Overlapping impacts of climate change such as drought or flooding, declining crop yields or ecosystem damages create hotspots of risk in specific parts of Africa. These are for the first time identified in a study now published by the Potsdam Institute for Climate Impact Research. The uncertainties in assessing the impacts do not necessarily hamper but can inform development strategies, according to the scientists. Likelihood and potential severity of impacts can be weighed to decide on suitable adaptation measures.
"We found three regions to be amongst those most at risk in a couple of decades: parts of Sudan and Ethiopia, the countries surrounding lake Victoria in central Africa, and the very southeast of the continent, including most notably parts of South Africa, Mozambique, Zimbabwe," says lead-author Christoph Mller. They are projected to see more severe dry seasons and reduced growth of plants, and near Lake Victoria floodings. These regions are the ones in sub-Saharan Africa where, by the end of the century, a combination of high likelihood and possibly severe climate change impacts hits territories with relatively high population and high poverty rates. "We tried to identify the places where climate change really hurts most," Mller says.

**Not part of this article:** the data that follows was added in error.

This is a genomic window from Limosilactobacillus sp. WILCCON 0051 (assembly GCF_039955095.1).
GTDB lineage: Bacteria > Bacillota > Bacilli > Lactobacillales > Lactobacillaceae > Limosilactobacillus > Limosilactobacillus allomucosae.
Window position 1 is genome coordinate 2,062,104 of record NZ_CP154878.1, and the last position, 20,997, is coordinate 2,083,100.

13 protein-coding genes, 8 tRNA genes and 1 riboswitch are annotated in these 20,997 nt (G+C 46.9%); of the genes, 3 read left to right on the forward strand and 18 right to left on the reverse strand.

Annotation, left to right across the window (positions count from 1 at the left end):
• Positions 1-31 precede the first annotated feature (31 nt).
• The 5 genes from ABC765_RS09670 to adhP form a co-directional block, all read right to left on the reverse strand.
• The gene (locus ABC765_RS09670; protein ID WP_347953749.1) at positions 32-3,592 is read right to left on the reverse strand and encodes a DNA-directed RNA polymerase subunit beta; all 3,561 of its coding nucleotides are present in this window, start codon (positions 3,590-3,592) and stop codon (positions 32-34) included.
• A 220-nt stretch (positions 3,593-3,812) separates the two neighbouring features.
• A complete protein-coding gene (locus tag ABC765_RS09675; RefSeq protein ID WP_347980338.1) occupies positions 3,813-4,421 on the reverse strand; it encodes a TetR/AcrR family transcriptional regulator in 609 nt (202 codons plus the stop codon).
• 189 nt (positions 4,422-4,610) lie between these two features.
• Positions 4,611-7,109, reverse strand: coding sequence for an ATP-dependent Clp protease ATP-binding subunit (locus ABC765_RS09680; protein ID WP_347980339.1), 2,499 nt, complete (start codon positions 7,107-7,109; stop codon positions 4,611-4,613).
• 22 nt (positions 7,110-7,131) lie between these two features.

While climate change is a global issue, impacts vary widely
"The good news is that large countries such as Nigeria and the tropical forests of the Congo region are likely to be much less affected," Mller stresses. While climate change certainly is a global challenge, as greenhouses-gases from the use of fossil fuels disturb ecosystems worldwide, the impacts vary widely over space and time. Up to now, most studies address singular aspects of climate change impacts only, even though multiple stresses amplify the vulnerability. Hence the importance of identifying hotspots and a composite impact measure that explicitly addresses the issue of uncertainty.
"It's all about risks,"
|Contact: Jonas Viering|
Potsdam Institute for Climate Impact Research (PIK)